Recounting an unbelievably true story of the 1890s, Kesari chronicles the courageous battle fought by 21 Sikh soldiers of the British Indian Army against 10000 to 12,000 Afghans called the Battle of Saragarhi. Touted as one of history’s greatest last-stands, this valiant battle by the Sikhs derailed the plans of the Afghan army to capture the bordering forts, Lockhart and Gulistan, within the set time frame. Starring Akshay Kumar in the lead role, this film depicts the entire event from start to finish primarily with the magic of fictionalized storytelling and extreme patriotism inside a lengthy, never-ending 150-minute runtime.
The problem with movies ‘based on true events’ is the storytelling can perhaps end up being formulaic and lackluster. Intermittently, very few writers will crack the code of incorporating actual events with fictionalized sequences and making an entertaining film. A prime example of the aforementioned situation is the recent blockbuster film Uri: The Surgical Strike which had a well-balanced script across-the-board. Kesari, on the other hand, disappoints with its cut-and-dried narrative structure. It pursues all the storyline clichés that we expect it to, whether it’s the rebellious hero introduction scene, his defiant attitude, the heartless antagonists which only do and speak things which amplifies our hero’s emotions. It’s a consistent problem throughout the runtime and spoiled the outcome of the film ultimately.
Furthermore, the characters, which predominantly carried the film were also equally monotonous. The Sikh Soldiers weren’t given any weight at all and personified with incredibly plain backstories. For example, a newly-wed bride who had to leave his family right after his marriage, a father of a six-month-old. Writers Anurag Singh and Girish Kohli gave it their best shot by even taking detours amidst the on-going narrative to make these brave characters look compassionate, but tanked when all is said and done. In addition to this, Akshay Kumar’s character as the rigid, no-nonsense, incredibly helpful comrade-in-arms has all the exhilarating one-liners. But, a lucid past involving his wife, Jeevani Kaur (Parineeti Chopra) who appears as his inspiring imaginary pal in the middle of crucial scenes was so dreary as it didn’t enhance his character on any account.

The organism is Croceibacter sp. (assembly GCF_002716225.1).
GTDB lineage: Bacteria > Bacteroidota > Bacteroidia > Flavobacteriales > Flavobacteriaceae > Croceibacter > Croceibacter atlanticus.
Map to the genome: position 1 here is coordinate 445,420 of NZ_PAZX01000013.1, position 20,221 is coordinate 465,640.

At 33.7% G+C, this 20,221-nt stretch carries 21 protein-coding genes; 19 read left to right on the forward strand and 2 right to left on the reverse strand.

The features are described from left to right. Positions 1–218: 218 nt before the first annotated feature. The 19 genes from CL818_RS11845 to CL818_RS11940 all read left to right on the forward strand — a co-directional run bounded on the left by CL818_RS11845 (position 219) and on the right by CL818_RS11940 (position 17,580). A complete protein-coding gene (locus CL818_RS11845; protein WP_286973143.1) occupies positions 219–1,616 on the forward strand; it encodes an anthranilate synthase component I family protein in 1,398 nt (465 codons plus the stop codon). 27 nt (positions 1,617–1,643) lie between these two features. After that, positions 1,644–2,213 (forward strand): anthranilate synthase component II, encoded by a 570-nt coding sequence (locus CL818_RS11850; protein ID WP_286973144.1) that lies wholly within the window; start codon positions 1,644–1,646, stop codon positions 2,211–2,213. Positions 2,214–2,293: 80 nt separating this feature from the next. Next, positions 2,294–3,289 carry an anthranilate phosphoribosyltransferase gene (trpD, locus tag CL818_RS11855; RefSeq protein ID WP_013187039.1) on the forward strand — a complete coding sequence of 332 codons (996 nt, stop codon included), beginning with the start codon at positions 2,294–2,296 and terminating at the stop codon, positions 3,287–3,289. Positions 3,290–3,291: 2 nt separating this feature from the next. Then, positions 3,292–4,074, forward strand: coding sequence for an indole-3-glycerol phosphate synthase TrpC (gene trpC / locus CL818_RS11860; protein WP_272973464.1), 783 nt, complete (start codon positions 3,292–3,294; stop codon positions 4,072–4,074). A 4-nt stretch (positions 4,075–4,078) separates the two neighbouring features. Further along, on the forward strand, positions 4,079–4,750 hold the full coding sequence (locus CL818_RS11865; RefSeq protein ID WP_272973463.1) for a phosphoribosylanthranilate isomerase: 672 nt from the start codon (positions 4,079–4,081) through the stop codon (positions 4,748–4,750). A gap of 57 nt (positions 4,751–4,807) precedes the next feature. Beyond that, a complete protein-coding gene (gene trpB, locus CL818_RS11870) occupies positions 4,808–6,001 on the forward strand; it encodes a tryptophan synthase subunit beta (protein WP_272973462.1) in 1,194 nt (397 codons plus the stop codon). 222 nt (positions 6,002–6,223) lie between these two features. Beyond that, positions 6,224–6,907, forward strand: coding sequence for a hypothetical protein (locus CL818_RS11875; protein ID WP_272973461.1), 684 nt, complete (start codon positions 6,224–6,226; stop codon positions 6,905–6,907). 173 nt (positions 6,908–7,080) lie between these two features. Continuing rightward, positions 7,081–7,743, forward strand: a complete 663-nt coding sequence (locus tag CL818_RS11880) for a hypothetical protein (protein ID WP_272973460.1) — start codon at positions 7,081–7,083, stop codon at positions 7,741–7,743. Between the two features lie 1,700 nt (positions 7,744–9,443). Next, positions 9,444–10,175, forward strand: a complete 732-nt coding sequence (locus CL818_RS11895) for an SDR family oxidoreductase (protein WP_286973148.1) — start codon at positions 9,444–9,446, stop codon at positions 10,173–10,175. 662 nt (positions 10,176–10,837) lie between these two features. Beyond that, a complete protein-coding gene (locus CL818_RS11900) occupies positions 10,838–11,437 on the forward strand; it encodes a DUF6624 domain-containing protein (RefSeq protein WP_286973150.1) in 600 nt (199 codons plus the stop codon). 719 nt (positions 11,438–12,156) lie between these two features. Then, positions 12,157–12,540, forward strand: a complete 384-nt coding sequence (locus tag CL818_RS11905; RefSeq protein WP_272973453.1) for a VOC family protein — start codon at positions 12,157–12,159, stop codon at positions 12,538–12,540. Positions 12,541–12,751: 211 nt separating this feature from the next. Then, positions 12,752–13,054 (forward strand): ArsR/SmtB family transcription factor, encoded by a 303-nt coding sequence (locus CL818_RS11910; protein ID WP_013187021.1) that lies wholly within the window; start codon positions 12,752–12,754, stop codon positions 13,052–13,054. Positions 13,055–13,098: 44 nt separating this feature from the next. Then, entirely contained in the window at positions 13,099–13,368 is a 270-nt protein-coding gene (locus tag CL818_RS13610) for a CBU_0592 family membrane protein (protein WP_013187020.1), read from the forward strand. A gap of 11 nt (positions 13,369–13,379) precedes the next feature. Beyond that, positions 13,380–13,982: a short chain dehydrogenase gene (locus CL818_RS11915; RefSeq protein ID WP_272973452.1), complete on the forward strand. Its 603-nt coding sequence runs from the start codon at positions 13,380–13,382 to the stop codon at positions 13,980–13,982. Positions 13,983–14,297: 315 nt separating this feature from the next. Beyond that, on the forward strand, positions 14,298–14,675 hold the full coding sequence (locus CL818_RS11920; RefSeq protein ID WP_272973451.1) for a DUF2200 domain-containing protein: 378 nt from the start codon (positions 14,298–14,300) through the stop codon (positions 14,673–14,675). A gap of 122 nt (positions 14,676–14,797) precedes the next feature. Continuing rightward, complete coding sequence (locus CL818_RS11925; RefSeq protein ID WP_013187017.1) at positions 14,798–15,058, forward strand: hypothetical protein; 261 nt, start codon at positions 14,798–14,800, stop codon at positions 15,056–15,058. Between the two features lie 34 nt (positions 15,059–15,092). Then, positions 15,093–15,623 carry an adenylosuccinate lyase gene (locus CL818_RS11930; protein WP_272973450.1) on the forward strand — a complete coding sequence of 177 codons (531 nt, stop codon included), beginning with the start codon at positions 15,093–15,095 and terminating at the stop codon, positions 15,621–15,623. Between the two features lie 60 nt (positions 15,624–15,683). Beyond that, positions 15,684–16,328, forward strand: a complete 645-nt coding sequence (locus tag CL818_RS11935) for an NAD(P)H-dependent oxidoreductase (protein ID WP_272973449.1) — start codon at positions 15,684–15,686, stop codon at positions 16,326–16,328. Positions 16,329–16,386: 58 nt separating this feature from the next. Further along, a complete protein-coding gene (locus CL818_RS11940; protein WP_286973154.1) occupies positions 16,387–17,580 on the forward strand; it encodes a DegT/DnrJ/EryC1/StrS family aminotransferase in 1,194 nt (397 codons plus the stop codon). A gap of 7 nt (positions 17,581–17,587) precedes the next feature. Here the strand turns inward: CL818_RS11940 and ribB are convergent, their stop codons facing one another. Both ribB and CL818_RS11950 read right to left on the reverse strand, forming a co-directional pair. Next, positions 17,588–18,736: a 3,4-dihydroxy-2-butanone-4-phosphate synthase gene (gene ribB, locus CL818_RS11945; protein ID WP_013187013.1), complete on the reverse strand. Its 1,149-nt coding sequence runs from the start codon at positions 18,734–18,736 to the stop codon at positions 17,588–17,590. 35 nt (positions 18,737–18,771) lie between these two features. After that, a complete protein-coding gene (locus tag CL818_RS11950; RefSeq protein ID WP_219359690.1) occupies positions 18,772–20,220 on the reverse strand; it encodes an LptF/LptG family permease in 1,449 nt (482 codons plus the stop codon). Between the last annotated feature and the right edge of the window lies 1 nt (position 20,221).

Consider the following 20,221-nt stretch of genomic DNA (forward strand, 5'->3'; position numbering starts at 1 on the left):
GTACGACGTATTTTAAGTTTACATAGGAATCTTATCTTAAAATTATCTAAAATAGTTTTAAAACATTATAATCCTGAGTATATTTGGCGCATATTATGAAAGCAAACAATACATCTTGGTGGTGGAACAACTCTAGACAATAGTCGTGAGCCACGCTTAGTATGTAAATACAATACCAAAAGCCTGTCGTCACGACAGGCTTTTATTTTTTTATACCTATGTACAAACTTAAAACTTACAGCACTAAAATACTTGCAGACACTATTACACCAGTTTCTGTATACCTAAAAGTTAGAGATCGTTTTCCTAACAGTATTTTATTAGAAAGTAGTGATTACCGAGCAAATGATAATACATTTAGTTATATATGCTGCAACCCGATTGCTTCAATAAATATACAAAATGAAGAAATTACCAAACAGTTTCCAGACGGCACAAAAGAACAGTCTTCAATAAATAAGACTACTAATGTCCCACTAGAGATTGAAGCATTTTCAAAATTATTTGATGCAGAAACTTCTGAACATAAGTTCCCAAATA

On the positive side, even though it’s inaccurate, the film succeeded in portraying the character’s nationalist emotions at the top-level. Every five-minutes a patriotic line is vocalized, and the superhuman abilities were at the display on every occasion when a fight was warranted. But then again, the filmmaker fails in making use of these sporadic opportunities and ruins it with outworn and exhausting slow-mo action scenes which only extended the already long two-hour-thirty-minute runtime.
Overall, despite Akshay Kumar’s noteworthy performance, Kesari falls flat in regards to storytelling, building up memorable characters and developing a tighter narrative, not beyond two-hours. Nothing in this movie exhilarates me to go recommend it to a friend, even the awe-inspiring true story of the Sikh Soldiers. I recommend you to go read the Battle of Saragarhi Wikipedia page or any related books listed in the article instead.
Rating – 2/5 | Grade – C